In 1918, the U.S. Mint restored Brenner’s initials to the Lincoln cent, but this time in a more discreet fashion — tiny initials under Lincoln’s shoulder on the obverse.

Whatever happened to Brenner? The Lincoln cent would be the only circulating U.S. coin he would ever get to design, though he did try multiple times to obtain other U.S. coin designing duties. He continued his work as a renowned artist and sculptor.

Brenner passed away on April 4, 1924, but his famous Lincoln cent is a lasting tribute that lives on.

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14 thoughts on “The Story Behind The Controversial 1909 VDB Penny & 1909-S VDB Penny”

  1. I’m 58 yrs old and I remember my brother who is a few years older was collecting coins when we were little children and he had a l909 vdb s penny and my sister would take coins from his collection and spend them and this penny was one of on the coins that she spent , coins can come and go but my brother and sister and still here .

    • What a great lesson, Wonderheart! So sorry to hear that the 1909-S VDB scampered off, shall I say, but I’m very glad to hear that you and your siblings are all still together — and maybe can even share a good laugh or two about that 1909-S VDB cent!

    • losing a 1909s VDB penny like that tells me that your sister had a streak of mean in her when she was little. She stole the most expensive penny in the Lincoln set… A full Lincoln set from 1909 to 1940 can bring anywhere between $1,500 to over $3,000, with that one penny being near impossible to find at a reasonable price today and NEVER in circulation…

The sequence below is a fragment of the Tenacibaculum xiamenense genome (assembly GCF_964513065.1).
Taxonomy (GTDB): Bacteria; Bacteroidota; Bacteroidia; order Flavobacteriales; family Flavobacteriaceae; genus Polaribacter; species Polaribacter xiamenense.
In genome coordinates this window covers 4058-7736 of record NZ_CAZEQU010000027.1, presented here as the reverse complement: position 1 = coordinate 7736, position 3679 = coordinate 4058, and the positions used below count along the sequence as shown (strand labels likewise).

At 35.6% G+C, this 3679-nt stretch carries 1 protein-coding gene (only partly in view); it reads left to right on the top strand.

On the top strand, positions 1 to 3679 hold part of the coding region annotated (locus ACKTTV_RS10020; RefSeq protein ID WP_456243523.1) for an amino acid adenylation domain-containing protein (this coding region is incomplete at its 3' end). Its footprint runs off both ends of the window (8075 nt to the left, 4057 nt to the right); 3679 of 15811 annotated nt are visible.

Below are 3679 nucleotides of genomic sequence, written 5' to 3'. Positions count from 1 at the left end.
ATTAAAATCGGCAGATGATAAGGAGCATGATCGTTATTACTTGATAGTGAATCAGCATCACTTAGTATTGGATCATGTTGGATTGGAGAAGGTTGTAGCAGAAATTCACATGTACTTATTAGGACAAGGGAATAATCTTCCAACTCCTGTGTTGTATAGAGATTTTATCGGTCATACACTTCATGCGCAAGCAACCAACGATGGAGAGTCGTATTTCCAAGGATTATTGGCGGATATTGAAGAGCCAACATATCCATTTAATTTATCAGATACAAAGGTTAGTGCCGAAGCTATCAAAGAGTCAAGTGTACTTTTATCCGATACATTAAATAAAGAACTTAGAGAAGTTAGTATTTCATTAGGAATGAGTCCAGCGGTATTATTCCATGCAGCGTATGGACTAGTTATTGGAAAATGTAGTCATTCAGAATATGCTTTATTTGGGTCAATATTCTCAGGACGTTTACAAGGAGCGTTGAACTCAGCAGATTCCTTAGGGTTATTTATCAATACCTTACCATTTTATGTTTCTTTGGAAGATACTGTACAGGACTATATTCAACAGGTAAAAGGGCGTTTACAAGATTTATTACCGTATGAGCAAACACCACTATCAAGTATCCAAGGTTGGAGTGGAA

• Ahh, never say never, Michael! There actually have been authenticated accounts of people finding the 1909-S VDB cent in circulation during recent years. In fact, noted numismatic scholar Scott Travers released one into circulation on live TV several years ago as part of an effort to engage more people in coin collecting.

  2. Hello. I have a large 1909 S penny. I know its more then likely a fake collectors item or something. But it does not have the V.D.B on it. Does anyone know exactly where it came from, or what it is worth? I am not looking to sell it or anything, I just want to know all about it, since I can’t find anything about it anywhere! The information is greatly appreciated !

    • they make fake replica coins and your large probably about 1 1/2″ across 1909s penny is exactly that, a replica. Real 1909’s are the same normal size and they made 1909, 1909s and 1909s VDB. You will most likely never find a 1909 coin in circulation…

    • Hi, Tammra —

      A typical 1909 Lincoln penny in well-worn circulated grades is worth $3 to $5 while a 1909-VDB in the same condition is worth $10 to $15.

      Hope this info helps,

  3. I have a 1918 without mint mark or the V.D.B.. Is this even possible or has my coin been aided in its rarity?

    • Hi, Timothy —

      I’d need to please see a photo of the coin to make sure, but chances are the “VDB” is either obliterated due to wear (by far the most likely situation here) or was obscured by a grease-filled error (probably not the case but plausible). I’d be glad to help further if you kindly upload a clear closeup photo of this 1918 penny with a focus on the area where VDB is supposed to be.

      Thank you,